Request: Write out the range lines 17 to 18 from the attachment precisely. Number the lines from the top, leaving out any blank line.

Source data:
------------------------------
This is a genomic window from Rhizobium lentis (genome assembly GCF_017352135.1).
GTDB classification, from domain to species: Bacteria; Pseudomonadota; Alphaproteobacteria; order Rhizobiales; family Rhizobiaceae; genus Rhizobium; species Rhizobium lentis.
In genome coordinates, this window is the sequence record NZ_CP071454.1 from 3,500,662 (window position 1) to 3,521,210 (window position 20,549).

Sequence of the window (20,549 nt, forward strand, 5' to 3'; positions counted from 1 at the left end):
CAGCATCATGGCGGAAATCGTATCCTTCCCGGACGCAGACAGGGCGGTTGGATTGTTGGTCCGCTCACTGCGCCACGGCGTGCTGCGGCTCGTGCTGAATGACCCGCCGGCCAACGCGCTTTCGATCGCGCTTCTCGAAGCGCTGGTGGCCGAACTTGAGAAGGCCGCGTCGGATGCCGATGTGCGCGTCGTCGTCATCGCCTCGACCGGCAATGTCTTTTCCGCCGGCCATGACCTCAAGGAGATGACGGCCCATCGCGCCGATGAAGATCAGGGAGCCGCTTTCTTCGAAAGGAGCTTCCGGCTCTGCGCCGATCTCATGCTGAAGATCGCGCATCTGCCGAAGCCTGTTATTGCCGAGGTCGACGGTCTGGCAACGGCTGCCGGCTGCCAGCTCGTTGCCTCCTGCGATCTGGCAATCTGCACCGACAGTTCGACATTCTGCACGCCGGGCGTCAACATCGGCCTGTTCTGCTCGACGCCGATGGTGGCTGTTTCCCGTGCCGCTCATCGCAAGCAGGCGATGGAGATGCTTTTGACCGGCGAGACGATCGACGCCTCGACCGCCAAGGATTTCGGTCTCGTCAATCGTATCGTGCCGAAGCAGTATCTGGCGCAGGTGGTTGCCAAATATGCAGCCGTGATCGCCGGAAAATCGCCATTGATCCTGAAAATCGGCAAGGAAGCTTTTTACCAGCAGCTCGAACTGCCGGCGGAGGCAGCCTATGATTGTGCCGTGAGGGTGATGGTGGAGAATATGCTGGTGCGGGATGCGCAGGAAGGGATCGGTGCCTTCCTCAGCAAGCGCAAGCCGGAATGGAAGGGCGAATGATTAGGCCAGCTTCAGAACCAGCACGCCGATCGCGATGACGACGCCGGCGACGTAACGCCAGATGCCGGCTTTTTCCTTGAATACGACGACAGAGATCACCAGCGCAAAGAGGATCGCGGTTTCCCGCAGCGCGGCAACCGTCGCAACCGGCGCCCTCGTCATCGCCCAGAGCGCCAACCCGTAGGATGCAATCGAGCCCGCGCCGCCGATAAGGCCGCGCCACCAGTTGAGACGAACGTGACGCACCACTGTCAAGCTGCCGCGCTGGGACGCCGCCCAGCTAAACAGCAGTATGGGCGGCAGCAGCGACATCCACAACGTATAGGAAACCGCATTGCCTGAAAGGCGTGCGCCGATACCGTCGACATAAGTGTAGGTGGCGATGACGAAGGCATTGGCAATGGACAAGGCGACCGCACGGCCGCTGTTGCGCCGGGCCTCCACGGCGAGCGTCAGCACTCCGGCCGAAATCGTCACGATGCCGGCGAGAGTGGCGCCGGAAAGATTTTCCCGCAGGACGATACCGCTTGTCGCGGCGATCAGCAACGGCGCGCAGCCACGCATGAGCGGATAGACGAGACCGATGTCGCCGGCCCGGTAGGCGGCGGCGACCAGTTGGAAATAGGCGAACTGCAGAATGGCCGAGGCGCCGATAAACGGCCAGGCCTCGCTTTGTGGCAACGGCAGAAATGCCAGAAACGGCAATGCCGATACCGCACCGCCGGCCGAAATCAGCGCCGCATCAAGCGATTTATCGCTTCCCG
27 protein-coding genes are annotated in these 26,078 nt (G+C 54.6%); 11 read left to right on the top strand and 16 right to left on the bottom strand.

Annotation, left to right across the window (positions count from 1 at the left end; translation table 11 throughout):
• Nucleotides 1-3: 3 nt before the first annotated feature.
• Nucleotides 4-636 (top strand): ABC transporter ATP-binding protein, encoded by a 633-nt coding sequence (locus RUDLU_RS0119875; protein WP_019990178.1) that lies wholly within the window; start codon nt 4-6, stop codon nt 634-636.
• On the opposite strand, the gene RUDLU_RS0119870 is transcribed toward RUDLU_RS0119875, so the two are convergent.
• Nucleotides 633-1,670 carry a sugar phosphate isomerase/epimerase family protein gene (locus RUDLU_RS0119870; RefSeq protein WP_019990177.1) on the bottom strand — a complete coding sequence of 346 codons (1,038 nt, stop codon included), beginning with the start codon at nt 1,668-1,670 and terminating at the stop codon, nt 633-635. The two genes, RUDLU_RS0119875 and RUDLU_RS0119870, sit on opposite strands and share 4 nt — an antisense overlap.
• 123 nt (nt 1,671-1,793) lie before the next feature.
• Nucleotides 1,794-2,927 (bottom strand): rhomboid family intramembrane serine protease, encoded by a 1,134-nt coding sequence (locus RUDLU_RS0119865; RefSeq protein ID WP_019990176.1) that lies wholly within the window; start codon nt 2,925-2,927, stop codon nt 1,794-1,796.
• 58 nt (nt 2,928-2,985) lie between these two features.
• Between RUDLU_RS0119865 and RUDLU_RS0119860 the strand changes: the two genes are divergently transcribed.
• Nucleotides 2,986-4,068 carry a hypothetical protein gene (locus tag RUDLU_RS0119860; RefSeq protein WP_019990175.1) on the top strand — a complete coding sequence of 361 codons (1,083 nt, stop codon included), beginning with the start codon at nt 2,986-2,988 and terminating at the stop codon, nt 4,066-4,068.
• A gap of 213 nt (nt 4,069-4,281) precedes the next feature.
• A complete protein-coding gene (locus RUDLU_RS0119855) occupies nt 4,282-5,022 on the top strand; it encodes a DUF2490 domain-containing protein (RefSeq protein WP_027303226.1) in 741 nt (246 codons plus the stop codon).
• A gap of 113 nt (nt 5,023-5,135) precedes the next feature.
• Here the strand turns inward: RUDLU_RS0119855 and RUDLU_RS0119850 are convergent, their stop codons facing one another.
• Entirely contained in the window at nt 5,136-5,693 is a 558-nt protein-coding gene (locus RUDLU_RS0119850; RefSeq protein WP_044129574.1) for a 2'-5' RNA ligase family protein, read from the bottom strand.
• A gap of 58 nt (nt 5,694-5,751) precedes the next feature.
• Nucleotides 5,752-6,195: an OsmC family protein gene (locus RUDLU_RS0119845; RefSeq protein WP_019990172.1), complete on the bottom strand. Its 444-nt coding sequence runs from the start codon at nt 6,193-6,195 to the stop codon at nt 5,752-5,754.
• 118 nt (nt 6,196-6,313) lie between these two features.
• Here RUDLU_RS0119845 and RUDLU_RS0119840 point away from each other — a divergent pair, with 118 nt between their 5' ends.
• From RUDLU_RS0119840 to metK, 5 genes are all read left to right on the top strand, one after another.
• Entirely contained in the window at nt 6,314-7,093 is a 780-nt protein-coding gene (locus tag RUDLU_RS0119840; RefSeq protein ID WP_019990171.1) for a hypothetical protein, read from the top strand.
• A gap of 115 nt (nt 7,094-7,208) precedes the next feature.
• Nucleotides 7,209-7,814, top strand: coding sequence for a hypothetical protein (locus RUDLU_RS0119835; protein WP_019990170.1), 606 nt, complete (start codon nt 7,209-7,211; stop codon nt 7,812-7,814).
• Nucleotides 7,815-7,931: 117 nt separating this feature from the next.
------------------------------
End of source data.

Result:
• A gap of 213 nt (nt 4,069-4,281) precedes the next feature.
• A complete protein-coding gene (locus RUDLU_RS0119855) occupies nt 4,282-5,022 on the top strand; it encodes a DUF2490 domain-containing protein (RefSeq protein WP_027303226.1) in 741 nt (246 codons plus the stop codon).